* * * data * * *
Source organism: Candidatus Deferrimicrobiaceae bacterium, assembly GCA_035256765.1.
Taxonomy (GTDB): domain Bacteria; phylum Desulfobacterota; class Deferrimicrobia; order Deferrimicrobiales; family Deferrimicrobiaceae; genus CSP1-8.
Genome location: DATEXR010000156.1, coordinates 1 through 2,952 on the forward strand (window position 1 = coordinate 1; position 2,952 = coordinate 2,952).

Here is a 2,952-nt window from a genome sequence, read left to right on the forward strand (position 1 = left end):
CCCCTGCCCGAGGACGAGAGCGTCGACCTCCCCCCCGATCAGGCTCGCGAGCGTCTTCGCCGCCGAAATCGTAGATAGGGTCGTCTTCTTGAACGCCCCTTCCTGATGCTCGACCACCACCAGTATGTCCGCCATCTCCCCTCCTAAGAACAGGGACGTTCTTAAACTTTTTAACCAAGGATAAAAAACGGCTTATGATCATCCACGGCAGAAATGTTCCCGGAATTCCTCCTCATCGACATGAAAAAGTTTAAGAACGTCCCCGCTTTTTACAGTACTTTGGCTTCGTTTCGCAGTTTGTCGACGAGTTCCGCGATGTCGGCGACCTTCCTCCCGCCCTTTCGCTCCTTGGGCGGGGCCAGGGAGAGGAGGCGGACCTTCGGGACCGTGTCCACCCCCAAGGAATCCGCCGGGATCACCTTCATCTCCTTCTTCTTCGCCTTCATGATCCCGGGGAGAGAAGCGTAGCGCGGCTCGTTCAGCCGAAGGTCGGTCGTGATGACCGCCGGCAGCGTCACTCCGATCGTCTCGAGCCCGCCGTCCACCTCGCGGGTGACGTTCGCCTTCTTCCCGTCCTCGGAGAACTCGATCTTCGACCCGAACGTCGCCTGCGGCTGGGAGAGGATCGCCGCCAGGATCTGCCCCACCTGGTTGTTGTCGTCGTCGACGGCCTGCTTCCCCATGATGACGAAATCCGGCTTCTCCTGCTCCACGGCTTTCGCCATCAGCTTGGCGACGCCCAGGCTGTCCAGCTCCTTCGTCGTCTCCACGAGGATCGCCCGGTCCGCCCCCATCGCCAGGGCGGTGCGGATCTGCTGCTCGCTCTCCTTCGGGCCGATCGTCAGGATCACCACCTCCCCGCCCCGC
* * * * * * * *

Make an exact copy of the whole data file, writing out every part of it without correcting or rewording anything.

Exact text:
Source organism: Candidatus Deferrimicrobiaceae bacterium, assembly GCA_035256765.1.
Taxonomy (GTDB): domain Bacteria; phylum Desulfobacterota; class Deferrimicrobia; order Deferrimicrobiales; family Deferrimicrobiaceae; genus CSP1-8.
Genome location: DATEXR010000156.1, coordinates 1 through 2,952 on the forward strand (window position 1 = coordinate 1; position 2,952 = coordinate 2,952).

Here is a 2,952-nt window from a genome sequence, read left to right on the forward strand (position 1 = left end):
CCCCTGCCCGAGGACGAGAGCGTCGACCTCCCCCCCGATCAGGCTCGCGAGCGTCTTCGCCGCCGAAATCGTAGATAGGGTCGTCTTCTTGAACGCCCCTTCCTGATGCTCGACCACCACCAGTATGTCCGCCATCTCCCCTCCTAAGAACAGGGACGTTCTTAAACTTTTTAACCAAGGATAAAAAACGGCTTATGATCATCCACGGCAGAAATGTTCCCGGAATTCCTCCTCATCGACATGAAAAAGTTTAAGAACGTCCCCGCTTTTTACAGTACTTTGGCTTCGTTTCGCAGTTTGTCGACGAGTTCCGCGATGTCGGCGACCTTCCTCCCGCCCTTTCGCTCCTTGGGCGGGGCCAGGGAGAGGAGGCGGACCTTCGGGACCGTGTCCACCCCCAAGGAATCCGCCGGGATCACCTTCATCTCCTTCTTCTTCGCCTTCATGATCCCGGGGAGAGAAGCGTAGCGCGGCTCGTTCAGCCGAAGGTCGGTCGTGATGACCGCCGGCAGCGTCACTCCGATCGTCTCGAGCCCGCCGTCCACCTCGCGGGTGACGTTCGCCTTCTTCCCGTCCTCGGAGAACTCGATCTTCGACCCGAACGTCGCCTGCGGCTGGGAGAGGATCGCCGCCAGGATCTGCCCCACCTGGTTGTTGTCGTCGTCGACGGCCTGCTTCCCCATGATGACGAAATCCGGCTTCTCCTGCTCCACGGCTTTCGCCATCAGCTTGGCGACGCCCAGGCTGTCCAGCTCCTTCGTCGTCTCCACGAGGATCGCCCGGTCCGCCCCCATCGCCAGGGCGGTGCGGATCTGCTGCTCGCTCTCCTTCGGGCCGATCGTCAGGATCACCACCTCCCCGCCCCGC